Before the IVF cycle of retrieval-fertilization-transfer can begin, you and your doctor need to be on the same page with your monthly cycle. Your doctor will likely have you use an ovulation predictor kit, track your basal temperature. They may also choose to put you on birth control pills to control your cycle, prescribe a GnRH agonist or antagonist to cause or suppress ovulation or, if you’re not getting your period, use provera (progesterone) to jumpstart it. The point of this step is to allow your IVF doctor to have control of your monthly cycle so it can sync with your IVF treatment for maximum success.
4. Baseline Bloodwork & Ultrasounds
Once you get your period, the first official day of your IVF treatment begins. On Day Two of your period, your doctor will typically order blood work to check your thyroid function and hormone levels, especially estrogen in the form of estradiol or E2. You’ll also have a transvaginal ultrasound to check for cysts or anything else that might complicate the IVF treatment.
Many cysts resolve on their own, but your doctor may decide to remove them at this point. If everything checks out, you’ll move to the next step in the IVF process.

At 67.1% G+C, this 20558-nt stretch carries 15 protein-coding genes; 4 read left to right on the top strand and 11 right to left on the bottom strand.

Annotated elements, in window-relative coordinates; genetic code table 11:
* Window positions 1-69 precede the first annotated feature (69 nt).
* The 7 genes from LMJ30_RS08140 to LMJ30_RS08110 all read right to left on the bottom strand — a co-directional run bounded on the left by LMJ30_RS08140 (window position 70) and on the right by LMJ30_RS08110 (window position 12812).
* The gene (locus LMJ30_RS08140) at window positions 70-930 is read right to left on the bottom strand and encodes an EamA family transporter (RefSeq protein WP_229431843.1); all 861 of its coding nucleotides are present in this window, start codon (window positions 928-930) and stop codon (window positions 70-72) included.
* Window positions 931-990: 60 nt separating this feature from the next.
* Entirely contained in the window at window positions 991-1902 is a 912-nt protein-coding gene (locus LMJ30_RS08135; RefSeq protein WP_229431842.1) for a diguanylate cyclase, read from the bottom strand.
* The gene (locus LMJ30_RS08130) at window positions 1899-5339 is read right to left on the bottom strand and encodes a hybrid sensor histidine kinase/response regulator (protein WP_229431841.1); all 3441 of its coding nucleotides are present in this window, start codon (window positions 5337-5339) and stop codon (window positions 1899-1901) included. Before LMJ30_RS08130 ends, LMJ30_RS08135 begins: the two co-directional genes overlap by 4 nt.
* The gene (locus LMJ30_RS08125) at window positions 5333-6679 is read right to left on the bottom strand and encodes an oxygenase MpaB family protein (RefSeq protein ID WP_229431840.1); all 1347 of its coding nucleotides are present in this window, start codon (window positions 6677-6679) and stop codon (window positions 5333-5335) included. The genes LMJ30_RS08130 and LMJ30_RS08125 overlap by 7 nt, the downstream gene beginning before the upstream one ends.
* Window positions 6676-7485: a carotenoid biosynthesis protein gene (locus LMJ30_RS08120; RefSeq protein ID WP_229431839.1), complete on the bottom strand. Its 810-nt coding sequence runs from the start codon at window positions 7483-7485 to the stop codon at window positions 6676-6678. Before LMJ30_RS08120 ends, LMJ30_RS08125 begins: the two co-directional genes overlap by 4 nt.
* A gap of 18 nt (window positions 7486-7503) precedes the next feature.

5. Ovary Stimulation
During this stage, your doctor will give you fertility drugs to stimulate your ovaries to produce mature eggs. Typically, one egg per month matures and bursts from its follicle into the fallopian tubes from one of the ovaries (they usually trade off, left and right, from one month to the next). To improve your chances of pregnancy, your IVF doctor wants multiple eggs from both ovaries to mature and be ready to leave the follicle.
In most cases, ovary stimulation drugs are give via one to four shots every day for about a week to 10 days. During that period, your doctor will closely monitor your egg follicle development and hormone levels. That typically means blood work and ultrasounds every few days, or even daily. Your doctor may need to increase or decrease your medication dosages. Once your largest follicle is about 16 to 18 mm in size, you’re ready to move to the egg maturation step.
6. Egg Maturation
As the egg follicles grow and you have several that are 18-20mm in size, your doctor will trigger the final stage of egg maturation through an injection of human chorionic gonadotropin (hCG). This shot needs to be precisely timed so that the eggs have grown and developed enough but are not so “old” that fertilization will be difficult. You might give yourself the injection or go to the doctor’s office.
Alternately, and especially if you’ve had IVF failure or other specific fertility issues, you may receive IVM—in vitro maturation. In this case, you’ll skip the hCG shot and egg maturation step and go right to egg retrieval below. Your eggs will be forced to mature in the lab and exposed to sperm when they are ready.